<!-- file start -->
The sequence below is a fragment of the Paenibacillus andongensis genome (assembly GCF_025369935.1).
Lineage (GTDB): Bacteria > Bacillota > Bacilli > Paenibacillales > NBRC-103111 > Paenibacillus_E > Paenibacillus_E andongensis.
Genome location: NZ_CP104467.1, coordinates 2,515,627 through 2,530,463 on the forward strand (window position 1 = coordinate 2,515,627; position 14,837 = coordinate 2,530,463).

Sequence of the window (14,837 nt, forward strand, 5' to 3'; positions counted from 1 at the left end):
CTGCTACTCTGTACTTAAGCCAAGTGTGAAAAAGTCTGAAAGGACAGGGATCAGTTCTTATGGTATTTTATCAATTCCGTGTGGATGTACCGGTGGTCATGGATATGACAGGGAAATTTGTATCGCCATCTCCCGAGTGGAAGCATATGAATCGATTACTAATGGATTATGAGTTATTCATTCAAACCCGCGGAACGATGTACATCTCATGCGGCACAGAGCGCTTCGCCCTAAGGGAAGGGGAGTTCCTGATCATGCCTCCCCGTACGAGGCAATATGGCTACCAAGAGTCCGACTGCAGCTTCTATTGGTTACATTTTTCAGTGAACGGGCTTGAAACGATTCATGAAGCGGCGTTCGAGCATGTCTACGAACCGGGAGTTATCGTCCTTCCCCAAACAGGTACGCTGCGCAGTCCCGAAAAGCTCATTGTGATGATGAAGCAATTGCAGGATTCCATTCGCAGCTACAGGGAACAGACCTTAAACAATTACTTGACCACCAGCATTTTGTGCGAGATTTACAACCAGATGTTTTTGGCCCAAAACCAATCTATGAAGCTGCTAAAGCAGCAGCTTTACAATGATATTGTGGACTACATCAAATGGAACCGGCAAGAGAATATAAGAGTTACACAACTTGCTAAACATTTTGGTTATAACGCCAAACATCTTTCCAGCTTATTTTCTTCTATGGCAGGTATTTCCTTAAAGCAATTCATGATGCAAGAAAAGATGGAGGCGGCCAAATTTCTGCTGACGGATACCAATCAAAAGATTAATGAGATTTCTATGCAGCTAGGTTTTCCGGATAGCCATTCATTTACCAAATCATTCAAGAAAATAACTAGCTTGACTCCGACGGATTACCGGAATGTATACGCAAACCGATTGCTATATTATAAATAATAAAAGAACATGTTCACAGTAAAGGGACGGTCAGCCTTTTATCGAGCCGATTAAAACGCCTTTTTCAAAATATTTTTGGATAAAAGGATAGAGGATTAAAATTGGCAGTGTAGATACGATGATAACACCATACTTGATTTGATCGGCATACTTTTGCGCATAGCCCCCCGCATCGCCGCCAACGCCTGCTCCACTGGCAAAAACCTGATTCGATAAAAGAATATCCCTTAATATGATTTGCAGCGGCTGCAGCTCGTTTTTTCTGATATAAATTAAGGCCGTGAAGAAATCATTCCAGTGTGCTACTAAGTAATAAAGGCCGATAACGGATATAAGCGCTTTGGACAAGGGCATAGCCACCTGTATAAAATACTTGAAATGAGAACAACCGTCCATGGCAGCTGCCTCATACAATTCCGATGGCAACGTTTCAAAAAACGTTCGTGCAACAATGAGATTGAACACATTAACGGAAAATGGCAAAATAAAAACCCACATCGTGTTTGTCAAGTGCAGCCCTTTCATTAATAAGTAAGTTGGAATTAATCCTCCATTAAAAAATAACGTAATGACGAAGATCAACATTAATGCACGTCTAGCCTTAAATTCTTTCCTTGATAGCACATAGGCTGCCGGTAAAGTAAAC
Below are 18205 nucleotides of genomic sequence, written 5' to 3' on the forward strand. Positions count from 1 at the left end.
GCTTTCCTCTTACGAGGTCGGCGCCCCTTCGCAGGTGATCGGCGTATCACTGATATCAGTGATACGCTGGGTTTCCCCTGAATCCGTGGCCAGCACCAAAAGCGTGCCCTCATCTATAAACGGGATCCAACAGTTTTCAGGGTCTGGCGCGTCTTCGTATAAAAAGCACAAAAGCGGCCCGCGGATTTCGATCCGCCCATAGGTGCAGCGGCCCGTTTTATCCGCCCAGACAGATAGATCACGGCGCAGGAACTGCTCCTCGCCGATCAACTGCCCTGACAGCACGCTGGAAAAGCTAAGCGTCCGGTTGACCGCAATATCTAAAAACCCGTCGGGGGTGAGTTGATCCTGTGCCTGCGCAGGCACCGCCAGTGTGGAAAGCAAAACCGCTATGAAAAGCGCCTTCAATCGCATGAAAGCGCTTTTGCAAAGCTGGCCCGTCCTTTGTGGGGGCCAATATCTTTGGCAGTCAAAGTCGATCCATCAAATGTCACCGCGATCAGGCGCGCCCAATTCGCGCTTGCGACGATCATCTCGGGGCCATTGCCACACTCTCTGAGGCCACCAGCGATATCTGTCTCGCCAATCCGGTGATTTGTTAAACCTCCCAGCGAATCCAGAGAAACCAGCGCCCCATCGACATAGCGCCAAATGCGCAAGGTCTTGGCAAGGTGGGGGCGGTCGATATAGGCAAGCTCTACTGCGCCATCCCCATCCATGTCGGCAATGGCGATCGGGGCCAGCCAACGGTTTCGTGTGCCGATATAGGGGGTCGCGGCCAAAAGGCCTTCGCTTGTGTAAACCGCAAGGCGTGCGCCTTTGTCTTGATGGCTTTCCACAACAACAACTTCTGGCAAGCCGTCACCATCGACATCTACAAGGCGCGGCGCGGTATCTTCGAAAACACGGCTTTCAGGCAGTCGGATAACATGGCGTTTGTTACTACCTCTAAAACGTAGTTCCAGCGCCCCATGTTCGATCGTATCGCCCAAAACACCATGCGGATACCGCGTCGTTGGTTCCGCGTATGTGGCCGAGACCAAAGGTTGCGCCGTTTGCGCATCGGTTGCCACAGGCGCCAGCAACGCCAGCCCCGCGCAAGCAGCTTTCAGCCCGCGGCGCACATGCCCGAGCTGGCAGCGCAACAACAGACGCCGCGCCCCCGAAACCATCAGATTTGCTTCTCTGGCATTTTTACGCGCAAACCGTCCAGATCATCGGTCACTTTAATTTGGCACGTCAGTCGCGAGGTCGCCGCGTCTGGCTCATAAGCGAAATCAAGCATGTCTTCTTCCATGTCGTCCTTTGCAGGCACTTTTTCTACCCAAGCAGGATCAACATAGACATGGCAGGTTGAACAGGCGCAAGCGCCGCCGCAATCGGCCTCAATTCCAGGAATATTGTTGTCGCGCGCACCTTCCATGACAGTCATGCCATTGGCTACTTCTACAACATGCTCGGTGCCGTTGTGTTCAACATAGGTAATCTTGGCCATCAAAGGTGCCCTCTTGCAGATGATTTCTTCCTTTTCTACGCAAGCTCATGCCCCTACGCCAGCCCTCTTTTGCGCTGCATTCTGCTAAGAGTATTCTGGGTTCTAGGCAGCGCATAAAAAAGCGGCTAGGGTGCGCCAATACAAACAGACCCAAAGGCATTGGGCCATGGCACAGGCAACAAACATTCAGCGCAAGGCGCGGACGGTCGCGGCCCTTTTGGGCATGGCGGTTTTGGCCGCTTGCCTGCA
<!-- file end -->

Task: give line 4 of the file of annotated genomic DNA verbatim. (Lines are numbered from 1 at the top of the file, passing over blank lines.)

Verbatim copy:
Sequence of the window (14,837 nt, forward strand, 5' to 3'; positions counted from 1 at the left end):